Dennis Cote wrote:

The API should provide functions that allow the application to inspect the number, type, and names of the parameters that were discovered while parsing the SQL. These functions could be called any time after the statement is prepared.

    int sqlite3_param_count(sqlite3_stmt* stmt);
    int sqlite3_param_type(sqlite3_stmt* stmt, int iParm);
    const char* sqlite3_param_name(sqlite3_stmt* stmt, int iParm);

The 1st and 3rd APIs above will work, but not the second. Remember, SQLite 3.0 will have manifest typing, which means that type of the data can change from one row to the next. Type is not associated with a column, as in standard SQL. So there is no way to know the type in advance.

Manifest typing is a feature, not a bug.  The static typing design
of SQL is the bug.  ;-)

You have the value data pointers declared as static char and void pointers. I believe they should be const pointers.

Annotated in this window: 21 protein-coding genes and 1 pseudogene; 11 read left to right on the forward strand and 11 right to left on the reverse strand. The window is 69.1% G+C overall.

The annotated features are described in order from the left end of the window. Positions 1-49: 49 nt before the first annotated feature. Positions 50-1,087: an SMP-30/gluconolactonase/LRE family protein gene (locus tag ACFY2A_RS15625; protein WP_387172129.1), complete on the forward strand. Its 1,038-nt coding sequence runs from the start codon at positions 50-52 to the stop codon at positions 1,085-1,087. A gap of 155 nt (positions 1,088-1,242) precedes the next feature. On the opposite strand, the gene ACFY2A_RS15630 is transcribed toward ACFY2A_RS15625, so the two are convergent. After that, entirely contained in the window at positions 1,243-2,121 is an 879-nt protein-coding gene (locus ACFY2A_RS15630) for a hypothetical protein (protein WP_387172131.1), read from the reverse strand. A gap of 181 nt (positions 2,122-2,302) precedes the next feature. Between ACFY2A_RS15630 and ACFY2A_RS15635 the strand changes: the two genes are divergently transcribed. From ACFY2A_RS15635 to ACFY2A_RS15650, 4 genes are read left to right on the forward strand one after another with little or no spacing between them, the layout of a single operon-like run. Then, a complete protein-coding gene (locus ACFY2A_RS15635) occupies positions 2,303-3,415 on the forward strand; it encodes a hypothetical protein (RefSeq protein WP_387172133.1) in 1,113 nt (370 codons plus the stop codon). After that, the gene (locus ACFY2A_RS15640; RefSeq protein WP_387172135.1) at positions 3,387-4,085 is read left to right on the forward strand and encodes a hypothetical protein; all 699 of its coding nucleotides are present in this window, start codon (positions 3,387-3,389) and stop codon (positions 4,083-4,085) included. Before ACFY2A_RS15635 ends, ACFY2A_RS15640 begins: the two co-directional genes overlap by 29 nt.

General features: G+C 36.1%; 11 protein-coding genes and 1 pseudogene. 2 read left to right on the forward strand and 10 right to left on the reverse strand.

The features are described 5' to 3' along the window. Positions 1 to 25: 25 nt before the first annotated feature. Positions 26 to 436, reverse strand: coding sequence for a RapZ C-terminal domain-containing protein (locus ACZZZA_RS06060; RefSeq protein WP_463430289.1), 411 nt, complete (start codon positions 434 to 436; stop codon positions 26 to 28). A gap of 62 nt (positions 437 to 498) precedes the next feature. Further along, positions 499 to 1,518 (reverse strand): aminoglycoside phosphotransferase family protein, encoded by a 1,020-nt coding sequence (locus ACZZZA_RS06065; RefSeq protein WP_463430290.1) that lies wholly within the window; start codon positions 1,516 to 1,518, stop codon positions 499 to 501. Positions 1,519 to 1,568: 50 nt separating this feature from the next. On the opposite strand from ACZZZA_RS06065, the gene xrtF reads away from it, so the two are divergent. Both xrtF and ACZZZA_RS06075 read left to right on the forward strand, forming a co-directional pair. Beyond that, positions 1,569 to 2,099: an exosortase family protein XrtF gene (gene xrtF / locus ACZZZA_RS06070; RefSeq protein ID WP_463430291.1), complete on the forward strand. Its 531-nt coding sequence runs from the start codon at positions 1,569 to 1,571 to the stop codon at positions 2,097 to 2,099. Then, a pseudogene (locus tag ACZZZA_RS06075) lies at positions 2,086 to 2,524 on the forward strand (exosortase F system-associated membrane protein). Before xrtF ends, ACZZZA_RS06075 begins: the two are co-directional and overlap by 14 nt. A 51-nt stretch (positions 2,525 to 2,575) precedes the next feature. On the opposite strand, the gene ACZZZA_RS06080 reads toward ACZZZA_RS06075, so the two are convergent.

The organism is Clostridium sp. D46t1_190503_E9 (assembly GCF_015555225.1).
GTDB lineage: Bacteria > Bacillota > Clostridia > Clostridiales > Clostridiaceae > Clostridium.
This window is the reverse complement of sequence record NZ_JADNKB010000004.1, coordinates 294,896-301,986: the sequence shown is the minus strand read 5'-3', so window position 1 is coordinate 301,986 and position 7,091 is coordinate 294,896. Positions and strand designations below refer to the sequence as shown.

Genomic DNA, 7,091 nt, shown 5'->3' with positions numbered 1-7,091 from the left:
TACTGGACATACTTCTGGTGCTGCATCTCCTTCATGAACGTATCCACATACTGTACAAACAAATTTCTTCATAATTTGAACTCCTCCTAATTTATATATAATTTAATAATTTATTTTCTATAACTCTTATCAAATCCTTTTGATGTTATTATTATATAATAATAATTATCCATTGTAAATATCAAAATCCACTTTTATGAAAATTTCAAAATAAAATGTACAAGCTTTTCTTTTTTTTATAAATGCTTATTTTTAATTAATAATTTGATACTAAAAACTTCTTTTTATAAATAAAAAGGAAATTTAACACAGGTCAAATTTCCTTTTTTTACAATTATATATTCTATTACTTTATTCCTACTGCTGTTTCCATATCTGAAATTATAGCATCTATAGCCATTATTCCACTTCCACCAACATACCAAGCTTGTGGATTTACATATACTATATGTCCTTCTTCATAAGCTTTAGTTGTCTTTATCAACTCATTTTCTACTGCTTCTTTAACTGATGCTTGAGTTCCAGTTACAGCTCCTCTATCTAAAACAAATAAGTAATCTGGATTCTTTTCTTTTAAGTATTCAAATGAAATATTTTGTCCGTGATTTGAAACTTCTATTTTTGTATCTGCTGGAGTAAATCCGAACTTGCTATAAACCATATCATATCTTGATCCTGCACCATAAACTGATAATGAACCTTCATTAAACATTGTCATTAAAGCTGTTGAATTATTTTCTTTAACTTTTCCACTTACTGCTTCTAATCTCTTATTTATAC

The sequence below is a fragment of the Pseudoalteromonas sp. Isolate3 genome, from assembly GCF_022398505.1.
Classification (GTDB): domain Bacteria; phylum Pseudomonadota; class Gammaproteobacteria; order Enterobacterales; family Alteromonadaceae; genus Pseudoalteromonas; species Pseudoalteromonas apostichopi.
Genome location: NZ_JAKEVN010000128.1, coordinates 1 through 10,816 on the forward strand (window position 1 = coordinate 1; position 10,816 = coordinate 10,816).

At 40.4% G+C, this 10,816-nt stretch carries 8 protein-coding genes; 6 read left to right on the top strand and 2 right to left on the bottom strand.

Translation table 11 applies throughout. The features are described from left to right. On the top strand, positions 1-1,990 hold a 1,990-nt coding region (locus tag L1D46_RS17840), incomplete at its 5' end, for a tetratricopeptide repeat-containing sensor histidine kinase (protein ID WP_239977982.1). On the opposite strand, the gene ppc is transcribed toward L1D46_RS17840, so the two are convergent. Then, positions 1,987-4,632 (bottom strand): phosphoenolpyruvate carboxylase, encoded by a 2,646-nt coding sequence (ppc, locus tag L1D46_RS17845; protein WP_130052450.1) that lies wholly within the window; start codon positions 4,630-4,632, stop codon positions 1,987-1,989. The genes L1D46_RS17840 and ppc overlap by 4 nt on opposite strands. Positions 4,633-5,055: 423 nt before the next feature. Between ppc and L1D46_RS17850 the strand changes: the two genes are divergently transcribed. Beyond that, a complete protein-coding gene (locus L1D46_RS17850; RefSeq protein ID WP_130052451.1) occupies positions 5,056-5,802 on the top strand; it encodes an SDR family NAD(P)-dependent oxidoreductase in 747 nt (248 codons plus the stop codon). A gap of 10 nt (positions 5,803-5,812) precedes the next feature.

You're right. A typo.

I would propose adding a second set of parallel API functions that would
allow the application to bind the parameters by name for those cases (likely
far more common) where the application knows the names of the parameters

This second set of these bind functions could be eliminated by the use of a
single new API function that would return the index for a parameter given
its name.

int sqlite3_param_index(sqlite3_stmt* stmt, const char* name);

Someone earlier suggested that the same named parameter could occur in multiple places in the input SQL, but you should only have to bind it once. That argument makes sense to me. But allowing multiple occurrances of the same named parameter means that the name->index map is not unique so the function above will not work.

A statement's parameter values would be reset to null values when the statement is reset.

Is that really the desired behavior? If you want to reset parameters on a statement reset, wouldn't it be better to do so explicitly. That way, if a statement has 10 parameters, and you want to execute it 10 times, and only one parameter changes between each run, you do not have to reinitialize the other 9 every time.

-- D. Richard Hipp -- [EMAIL PROTECTED] -- 704.948.4565

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